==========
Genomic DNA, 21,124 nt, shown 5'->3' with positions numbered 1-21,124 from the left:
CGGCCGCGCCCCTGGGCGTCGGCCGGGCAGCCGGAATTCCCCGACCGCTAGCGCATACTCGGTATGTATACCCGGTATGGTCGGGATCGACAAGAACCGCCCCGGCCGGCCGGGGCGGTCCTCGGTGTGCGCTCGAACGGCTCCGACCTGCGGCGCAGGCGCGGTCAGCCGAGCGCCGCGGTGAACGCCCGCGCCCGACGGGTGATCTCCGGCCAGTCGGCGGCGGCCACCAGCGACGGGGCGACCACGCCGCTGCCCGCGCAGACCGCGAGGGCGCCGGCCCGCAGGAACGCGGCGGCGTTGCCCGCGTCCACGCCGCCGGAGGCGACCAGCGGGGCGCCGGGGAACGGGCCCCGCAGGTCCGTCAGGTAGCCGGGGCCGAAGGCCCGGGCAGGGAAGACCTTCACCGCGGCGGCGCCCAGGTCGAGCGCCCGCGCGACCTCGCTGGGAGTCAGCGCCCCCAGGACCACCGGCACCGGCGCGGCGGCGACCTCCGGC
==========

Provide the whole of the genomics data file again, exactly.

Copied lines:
Genomic DNA, 21,124 nt, shown 5'->3' with positions numbered 1-21,124 from the left:
CGGCCGCGCCCCTGGGCGTCGGCCGGGCAGCCGGAATTCCCCGACCGCTAGCGCATACTCGGTATGTATACCCGGTATGGTCGGGATCGACAAGAACCGCCCCGGCCGGCCGGGGCGGTCCTCGGTGTGCGCTCGAACGGCTCCGACCTGCGGCGCAGGCGCGGTCAGCCGAGCGCCGCGGTGAACGCCCGCGCCCGACGGGTGATCTCCGGCCAGTCGGCGGCGGCCACCAGCGACGGGGCGACCACGCCGCTGCCCGCGCAGACCGCGAGGGCGCCGGCCCGCAGGAACGCGGCGGCGTTGCCCGCGTCCACGCCGCCGGAGGCGACCAGCGGGGCGCCGGGGAACGGGCCCCGCAGGTCCGTCAGGTAGCCGGGGCCGAAGGCCCGGGCAGGGAAGACCTTCACCGCGGCGGCGCCCAGGTCGAGCGCCCGCGCGACCTCGCTGGGAGTCAGCGCCCCCAGGACCACCGGCACCGGCGCGGCGGCGACCTCCGGC